Top 5 Reasons My Little Pony Is Better Than Any Cartoon I Grew Up With
Don't worry friends and neighbors, One F isn't going all brony on you. Though I have long-since buried the hatchet with that community once I discovered some neo-Nazi had made a chart showing how MLP conflicted with proper fascist values, I remain baffled by the herd. I wouldn't watch this show if I wasn't forced to.
But forced I am, by the tiny dictator that lives in my house. I don't see what about the series would speak to a grown person, but as far as things my daughter insists on viewing over and over again it's not bad.
Not only is it not bad, it's objectively better than any cartoon I grew up with. Keep in mind I'm 32, which means I'm talking about He-Man, Transformers, and Thundercats. Yes, I just said My Little Pony: Friendship is Magic is better than Transformers. Here's why.
5. It's Not a Giant Toy Commercial: That's not to say that the toy aisle isn't awash with MLP swag. If you wanted to blow a paycheck on pony stuff, that's certainly possible. But back in the '80s cartoons existed solely as a way to sell toys. That was their entire purpose.
Hell, in the Transformers movie they straight up murdered something like ten original characters just to make room for new ones that they could sell as toys. That is some heavy stuff to lay on a kid. Sorry, Timmy, you bought Hot Rod instead of Wheeljack, so Wheeljack had to die.
4. The Show Actually Remembers Previous Episodes: Another aspect of the "MUST SELL TOYS!" mentality was the constant introduction of guest characters. Teenage Mutant Ninja Turtles was really big on that. Who's this? Mondo Gecko, the skateboarding mutant lizard! He's going to turn from a life of crime and become the Turtles' sewer neighbor!
Then nothing. Mondo Gecko shows up exactly one more time in basically a quick cameo, then he's gone. That happened all the time in TMNT and He-Man. In MLP, at least when Rainbow Dash gets a pet turtle with a helicopter attached to his back you see him consistently later on. Not only that, but the show constantly adds little bits of character development for such incidental folks. It's long-term storytelling, and that wasn't a real thing when I was growing up. You just reset every week while they sold you plastic and cereal.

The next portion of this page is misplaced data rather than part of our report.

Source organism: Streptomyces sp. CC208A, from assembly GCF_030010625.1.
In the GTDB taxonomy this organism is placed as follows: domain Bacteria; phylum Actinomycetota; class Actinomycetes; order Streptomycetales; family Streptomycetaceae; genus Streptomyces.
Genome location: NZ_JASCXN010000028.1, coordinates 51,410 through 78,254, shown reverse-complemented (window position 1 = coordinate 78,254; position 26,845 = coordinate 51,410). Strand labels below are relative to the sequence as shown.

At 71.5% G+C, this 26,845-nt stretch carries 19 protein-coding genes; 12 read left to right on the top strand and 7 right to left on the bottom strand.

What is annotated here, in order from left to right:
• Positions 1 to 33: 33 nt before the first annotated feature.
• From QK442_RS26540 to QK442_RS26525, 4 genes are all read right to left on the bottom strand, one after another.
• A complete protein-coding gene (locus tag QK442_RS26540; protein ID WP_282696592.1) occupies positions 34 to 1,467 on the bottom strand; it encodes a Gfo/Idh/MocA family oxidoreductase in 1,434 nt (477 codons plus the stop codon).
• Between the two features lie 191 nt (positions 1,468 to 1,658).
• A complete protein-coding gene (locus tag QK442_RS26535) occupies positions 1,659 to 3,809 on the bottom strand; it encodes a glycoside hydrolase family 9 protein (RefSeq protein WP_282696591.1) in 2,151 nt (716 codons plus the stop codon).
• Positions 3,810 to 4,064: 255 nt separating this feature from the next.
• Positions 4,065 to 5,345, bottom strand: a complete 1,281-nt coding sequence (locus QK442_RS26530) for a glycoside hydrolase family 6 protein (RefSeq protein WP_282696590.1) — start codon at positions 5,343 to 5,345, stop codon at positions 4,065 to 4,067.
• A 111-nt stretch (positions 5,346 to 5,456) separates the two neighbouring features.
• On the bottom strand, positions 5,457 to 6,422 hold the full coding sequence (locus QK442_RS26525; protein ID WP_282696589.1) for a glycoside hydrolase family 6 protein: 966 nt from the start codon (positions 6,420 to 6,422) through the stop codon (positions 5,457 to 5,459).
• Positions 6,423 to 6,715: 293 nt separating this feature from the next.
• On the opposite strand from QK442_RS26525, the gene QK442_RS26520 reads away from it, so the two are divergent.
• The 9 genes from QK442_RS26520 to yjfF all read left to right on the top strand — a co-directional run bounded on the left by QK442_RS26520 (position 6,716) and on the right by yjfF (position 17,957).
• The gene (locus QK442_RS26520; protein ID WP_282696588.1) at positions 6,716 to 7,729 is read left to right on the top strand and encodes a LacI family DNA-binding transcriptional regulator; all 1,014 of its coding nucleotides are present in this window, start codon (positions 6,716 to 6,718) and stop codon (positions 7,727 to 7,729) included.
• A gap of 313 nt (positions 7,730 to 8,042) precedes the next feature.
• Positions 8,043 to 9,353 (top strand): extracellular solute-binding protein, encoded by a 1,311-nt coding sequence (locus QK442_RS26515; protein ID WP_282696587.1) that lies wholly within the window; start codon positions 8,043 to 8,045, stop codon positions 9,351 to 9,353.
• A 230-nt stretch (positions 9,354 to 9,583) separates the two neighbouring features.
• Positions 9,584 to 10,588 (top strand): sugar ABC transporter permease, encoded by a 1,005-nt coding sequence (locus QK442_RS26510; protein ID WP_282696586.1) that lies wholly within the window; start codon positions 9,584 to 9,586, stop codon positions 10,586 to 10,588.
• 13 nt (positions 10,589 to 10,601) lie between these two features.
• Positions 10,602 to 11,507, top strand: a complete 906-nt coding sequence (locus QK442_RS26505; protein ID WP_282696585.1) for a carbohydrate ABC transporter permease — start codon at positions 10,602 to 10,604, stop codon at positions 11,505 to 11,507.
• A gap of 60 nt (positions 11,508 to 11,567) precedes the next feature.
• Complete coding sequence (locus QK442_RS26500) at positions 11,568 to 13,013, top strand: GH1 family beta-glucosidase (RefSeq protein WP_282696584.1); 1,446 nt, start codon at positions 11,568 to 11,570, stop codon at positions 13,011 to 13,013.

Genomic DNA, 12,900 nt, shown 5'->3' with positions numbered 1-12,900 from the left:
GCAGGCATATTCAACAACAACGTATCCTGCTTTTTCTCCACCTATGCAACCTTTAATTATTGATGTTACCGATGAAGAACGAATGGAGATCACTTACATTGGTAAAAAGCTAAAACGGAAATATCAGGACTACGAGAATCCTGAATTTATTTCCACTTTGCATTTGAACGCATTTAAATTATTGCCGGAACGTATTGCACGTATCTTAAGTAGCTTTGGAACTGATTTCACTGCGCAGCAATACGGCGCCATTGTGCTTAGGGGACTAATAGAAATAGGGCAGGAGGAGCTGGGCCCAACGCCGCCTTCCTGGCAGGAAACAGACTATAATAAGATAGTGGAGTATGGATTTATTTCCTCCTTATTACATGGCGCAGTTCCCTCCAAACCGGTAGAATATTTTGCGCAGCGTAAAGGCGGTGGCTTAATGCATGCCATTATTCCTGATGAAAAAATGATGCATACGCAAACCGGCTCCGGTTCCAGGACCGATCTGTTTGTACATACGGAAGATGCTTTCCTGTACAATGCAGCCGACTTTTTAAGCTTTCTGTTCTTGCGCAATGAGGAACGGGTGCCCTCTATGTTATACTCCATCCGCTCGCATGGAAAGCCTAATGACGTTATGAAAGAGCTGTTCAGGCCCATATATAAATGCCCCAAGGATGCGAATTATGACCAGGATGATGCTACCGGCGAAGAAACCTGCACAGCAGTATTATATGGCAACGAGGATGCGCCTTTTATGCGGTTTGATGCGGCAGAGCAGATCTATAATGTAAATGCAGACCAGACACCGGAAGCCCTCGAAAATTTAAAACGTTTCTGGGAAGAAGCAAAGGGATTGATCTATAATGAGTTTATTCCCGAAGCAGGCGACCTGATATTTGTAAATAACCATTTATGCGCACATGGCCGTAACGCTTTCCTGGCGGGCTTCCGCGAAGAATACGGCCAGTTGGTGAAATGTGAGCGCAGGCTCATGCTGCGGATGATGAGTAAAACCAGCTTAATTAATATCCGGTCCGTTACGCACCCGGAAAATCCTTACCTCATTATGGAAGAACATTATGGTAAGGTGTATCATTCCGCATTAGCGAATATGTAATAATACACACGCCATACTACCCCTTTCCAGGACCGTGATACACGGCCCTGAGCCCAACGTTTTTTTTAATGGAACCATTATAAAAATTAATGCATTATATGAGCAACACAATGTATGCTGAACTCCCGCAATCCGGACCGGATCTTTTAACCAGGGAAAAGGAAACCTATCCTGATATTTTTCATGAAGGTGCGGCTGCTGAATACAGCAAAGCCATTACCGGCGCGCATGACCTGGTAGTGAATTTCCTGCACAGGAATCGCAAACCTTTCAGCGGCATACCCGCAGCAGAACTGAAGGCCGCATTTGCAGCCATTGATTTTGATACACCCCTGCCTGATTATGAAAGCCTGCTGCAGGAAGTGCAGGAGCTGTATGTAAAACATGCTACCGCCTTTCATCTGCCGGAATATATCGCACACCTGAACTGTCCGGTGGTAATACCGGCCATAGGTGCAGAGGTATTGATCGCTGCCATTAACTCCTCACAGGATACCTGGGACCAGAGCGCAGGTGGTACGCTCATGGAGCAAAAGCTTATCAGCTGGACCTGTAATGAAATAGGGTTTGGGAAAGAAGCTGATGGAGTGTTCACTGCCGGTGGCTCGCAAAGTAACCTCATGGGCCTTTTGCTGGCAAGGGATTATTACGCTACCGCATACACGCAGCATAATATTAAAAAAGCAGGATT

More ponies on next page.
3. The Art is Clearly Better: Look, I understand that drawing things is hard. I can't do it, and when you're churning out a series you cut labor wherever you can. Hire another animator? That would cost like a month's cocaine! Balderdash.
I remember staring at He-Man every week and wondering why he always seemed to do that little move where he would run in from the upper left corner, stop, toss his sword from one hand to the other, then run off screen. He literally did it every week, and the reason was you could switch out the background and add four seconds to the running length for zero dollars.
That's the sort of thing that happens when you're not really making a product because you believe in it, and it never happens on MLP. Sure, they occasionally reuse character models, but they'll at least given them different names, voices, cutie marks, etc. If Mortal Kombat can get away with palette-swapping it behooves us (I kill me) to offer the same courtesy to the ponies.
2. Doctor Whooves: This requires no further explanation, I trust.
1. It Teaches Forgiveness: If there is one consistent thing that I have against most kids' cartoons these days it's that there are no bad guys. Most of the time everyone is bumbling around on the same side with no sort of real conflict at all. I understand that this is more indicative of real life, but I do yearn occasionally for a modern day Cobra Commander.
MLP has bad guys. Nightmare Moon, Discord, Trixie, and they are all very much maniacal villains... when they're first introduced, that is. All three of those characters get a second chance, eventually finding friendship, understanding, and forgiveness. You got the good-guy-teams-with-bad-guy episodes back when I was a lad, but it always resolved itself back to the basic paradigm by the end of the episode.
Here, villains actually learn something about themselves sometimes, and that's a really important lesson for a kid growing up. You can't teach them that the world is divided into to camps, good and evil. You have to show them that every side usually is trying to do what they consider right, and maybe if we reach them the right way they'll come around. I'm willing to bet that thanks to MLP there will be a lot fewer bigots in the world when the show's youngest fans eventually inherit it.
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